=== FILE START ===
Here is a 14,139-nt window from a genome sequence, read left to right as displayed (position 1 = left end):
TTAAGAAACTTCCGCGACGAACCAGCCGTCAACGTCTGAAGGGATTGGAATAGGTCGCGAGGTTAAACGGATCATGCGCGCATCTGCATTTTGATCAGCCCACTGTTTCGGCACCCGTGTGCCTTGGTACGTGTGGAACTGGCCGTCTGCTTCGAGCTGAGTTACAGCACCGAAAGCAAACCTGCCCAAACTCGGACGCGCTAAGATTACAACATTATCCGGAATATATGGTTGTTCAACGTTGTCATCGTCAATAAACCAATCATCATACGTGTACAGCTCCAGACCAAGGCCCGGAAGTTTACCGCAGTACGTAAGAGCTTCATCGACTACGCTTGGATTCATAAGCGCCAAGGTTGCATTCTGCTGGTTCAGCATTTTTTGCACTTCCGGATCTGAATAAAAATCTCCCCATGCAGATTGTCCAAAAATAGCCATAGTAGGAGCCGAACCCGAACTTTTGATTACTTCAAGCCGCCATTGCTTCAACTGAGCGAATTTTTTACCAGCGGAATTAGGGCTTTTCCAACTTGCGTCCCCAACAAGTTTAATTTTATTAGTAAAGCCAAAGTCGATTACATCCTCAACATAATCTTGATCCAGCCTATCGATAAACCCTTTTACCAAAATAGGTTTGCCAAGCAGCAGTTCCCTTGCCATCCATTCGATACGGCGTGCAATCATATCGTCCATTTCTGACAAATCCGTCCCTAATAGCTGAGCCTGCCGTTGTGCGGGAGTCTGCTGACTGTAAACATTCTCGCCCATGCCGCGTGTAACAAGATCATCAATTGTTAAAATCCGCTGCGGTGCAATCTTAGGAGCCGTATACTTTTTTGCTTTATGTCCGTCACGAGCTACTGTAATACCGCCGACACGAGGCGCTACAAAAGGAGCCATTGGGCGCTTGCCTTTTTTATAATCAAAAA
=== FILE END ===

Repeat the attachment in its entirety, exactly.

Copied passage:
Here is a 14,139-nt window from a genome sequence, read left to right as displayed (position 1 = left end):
TTAAGAAACTTCCGCGACGAACCAGCCGTCAACGTCTGAAGGGATTGGAATAGGTCGCGAGGTTAAACGGATCATGCGCGCATCTGCATTTTGATCAGCCCACTGTTTCGGCACCCGTGTGCCTTGGTACGTGTGGAACTGGCCGTCTGCTTCGAGCTGAGTTACAGCACCGAAAGCAAACCTGCCCAAACTCGGACGCGCTAAGATTACAACATTATCCGGAATATATGGTTGTTCAACGTTGTCATCGTCAATAAACCAATCATCATACGTGTACAGCTCCAGACCAAGGCCCGGAAGTTTACCGCAGTACGTAAGAGCTTCATCGACTACGCTTGGATTCATAAGCGCCAAGGTTGCATTCTGCTGGTTCAGCATTTTTTGCACTTCCGGATCTGAATAAAAATCTCCCCATGCAGATTGTCCAAAAATAGCCATAGTAGGAGCCGAACCCGAACTTTTGATTACTTCAAGCCGCCATTGCTTCAACTGAGCGAATTTTTTACCAGCGGAATTAGGGCTTTTCCAACTTGCGTCCCCAACAAGTTTAATTTTATTAGTAAAGCCAAAGTCGATTACATCCTCAACATAATCTTGATCCAGCCTATCGATAAACCCTTTTACCAAAATAGGTTTGCCAAGCAGCAGTTCCCTTGCCATCCATTCGATACGGCGTGCAATCATATCGTCCATTTCTGACAAATCCGTCCCTAATAGCTGAGCCTGCCGTTGTGCGGGAGTCTGCTGACTGTAAACATTCTCGCCCATGCCGCGTGTAACAAGATCATCAATTGTTAAAATCCGCTGCGGTGCAATCTTAGGAGCCGTATACTTTTTTGCTTTATGTCCGTCACGAGCTACTGTAATACCGCCGACACGAGGCGCTACAAAAGGAGCCATTGGGCGCTTGCCTTTTTTATAATCAAAAA